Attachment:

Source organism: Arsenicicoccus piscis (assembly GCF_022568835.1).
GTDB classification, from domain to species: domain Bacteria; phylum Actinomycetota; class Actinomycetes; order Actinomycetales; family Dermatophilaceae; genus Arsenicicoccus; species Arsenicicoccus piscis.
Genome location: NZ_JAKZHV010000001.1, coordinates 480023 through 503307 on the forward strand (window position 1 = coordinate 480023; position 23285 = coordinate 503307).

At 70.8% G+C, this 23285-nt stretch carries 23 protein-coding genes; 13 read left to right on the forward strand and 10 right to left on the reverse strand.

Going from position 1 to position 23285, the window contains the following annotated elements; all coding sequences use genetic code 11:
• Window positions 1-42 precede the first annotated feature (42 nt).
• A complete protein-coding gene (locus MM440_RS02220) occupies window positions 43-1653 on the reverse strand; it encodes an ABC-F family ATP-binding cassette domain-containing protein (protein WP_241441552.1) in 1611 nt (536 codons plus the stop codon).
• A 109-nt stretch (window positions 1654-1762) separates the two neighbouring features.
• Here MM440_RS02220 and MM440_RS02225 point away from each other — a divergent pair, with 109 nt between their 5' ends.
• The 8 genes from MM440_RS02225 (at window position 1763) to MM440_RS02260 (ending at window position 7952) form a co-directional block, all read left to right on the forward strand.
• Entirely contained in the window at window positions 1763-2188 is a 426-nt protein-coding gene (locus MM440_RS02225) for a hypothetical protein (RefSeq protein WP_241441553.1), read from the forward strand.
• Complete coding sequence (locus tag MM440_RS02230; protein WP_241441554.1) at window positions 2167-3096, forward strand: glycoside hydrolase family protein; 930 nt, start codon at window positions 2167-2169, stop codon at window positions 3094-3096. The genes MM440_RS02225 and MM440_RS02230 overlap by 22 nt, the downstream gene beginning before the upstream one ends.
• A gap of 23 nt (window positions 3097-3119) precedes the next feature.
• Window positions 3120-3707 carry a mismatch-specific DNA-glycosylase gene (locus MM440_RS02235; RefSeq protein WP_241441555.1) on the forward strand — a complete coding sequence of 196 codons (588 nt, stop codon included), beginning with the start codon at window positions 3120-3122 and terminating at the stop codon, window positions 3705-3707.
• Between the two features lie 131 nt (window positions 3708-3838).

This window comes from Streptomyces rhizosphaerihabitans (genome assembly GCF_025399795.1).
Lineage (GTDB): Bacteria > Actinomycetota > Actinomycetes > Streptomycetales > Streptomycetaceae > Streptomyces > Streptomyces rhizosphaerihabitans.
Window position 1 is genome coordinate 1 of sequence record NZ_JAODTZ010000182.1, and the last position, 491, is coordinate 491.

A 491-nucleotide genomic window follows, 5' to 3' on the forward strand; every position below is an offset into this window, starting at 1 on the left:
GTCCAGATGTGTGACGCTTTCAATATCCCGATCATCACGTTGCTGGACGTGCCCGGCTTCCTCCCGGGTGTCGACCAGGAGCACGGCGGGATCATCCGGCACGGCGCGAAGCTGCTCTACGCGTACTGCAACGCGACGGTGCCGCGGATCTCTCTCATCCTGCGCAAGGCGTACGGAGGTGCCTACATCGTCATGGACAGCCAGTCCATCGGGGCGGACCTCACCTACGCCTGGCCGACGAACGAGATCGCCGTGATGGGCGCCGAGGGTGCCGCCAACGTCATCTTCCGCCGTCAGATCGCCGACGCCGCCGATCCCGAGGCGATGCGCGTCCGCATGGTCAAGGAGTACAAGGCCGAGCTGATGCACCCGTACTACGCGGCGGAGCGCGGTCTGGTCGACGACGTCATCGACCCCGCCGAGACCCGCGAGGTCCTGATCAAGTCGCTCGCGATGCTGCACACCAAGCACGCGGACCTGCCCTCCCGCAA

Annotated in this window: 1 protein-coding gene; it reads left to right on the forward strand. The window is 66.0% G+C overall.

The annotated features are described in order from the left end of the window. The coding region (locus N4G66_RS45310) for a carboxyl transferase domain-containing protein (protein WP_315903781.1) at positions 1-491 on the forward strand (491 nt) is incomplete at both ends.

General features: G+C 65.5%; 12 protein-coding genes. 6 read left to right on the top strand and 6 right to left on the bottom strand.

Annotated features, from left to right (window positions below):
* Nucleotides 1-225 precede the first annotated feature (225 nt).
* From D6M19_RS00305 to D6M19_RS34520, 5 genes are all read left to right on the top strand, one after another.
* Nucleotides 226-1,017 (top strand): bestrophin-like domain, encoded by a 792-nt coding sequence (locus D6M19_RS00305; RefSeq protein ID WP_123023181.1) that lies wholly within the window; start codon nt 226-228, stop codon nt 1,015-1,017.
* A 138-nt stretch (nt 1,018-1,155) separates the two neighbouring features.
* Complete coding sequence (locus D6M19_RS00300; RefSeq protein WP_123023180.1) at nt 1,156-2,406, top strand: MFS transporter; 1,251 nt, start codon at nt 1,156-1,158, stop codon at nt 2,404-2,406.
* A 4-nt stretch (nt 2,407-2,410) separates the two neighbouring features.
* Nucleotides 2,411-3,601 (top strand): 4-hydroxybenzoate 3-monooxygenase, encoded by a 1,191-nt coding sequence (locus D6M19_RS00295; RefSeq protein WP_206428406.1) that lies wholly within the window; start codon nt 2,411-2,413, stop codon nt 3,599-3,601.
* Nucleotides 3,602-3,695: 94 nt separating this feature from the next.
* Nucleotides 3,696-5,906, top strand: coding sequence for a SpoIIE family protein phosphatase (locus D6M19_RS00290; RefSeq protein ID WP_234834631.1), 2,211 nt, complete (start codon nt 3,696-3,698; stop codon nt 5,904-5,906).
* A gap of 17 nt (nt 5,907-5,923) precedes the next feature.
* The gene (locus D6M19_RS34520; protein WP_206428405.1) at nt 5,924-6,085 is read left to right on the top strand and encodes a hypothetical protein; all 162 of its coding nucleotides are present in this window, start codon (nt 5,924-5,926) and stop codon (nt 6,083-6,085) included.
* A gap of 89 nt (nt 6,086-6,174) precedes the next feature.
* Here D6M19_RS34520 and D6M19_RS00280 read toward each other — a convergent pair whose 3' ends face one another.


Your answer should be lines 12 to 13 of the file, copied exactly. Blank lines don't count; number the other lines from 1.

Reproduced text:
• Complete coding sequence (locus tag MM440_RS02230; protein WP_241441554.1) at window positions 2167-3096, forward strand: glycoside hydrolase family protein; 930 nt, start codon at window positions 2167-2169, stop codon at window positions 3094-3096. The genes MM440_RS02225 and MM440_RS02230 overlap by 22 nt, the downstream gene beginning before the upstream one ends.
• A gap of 23 nt (window positions 3097-3119) precedes the next feature.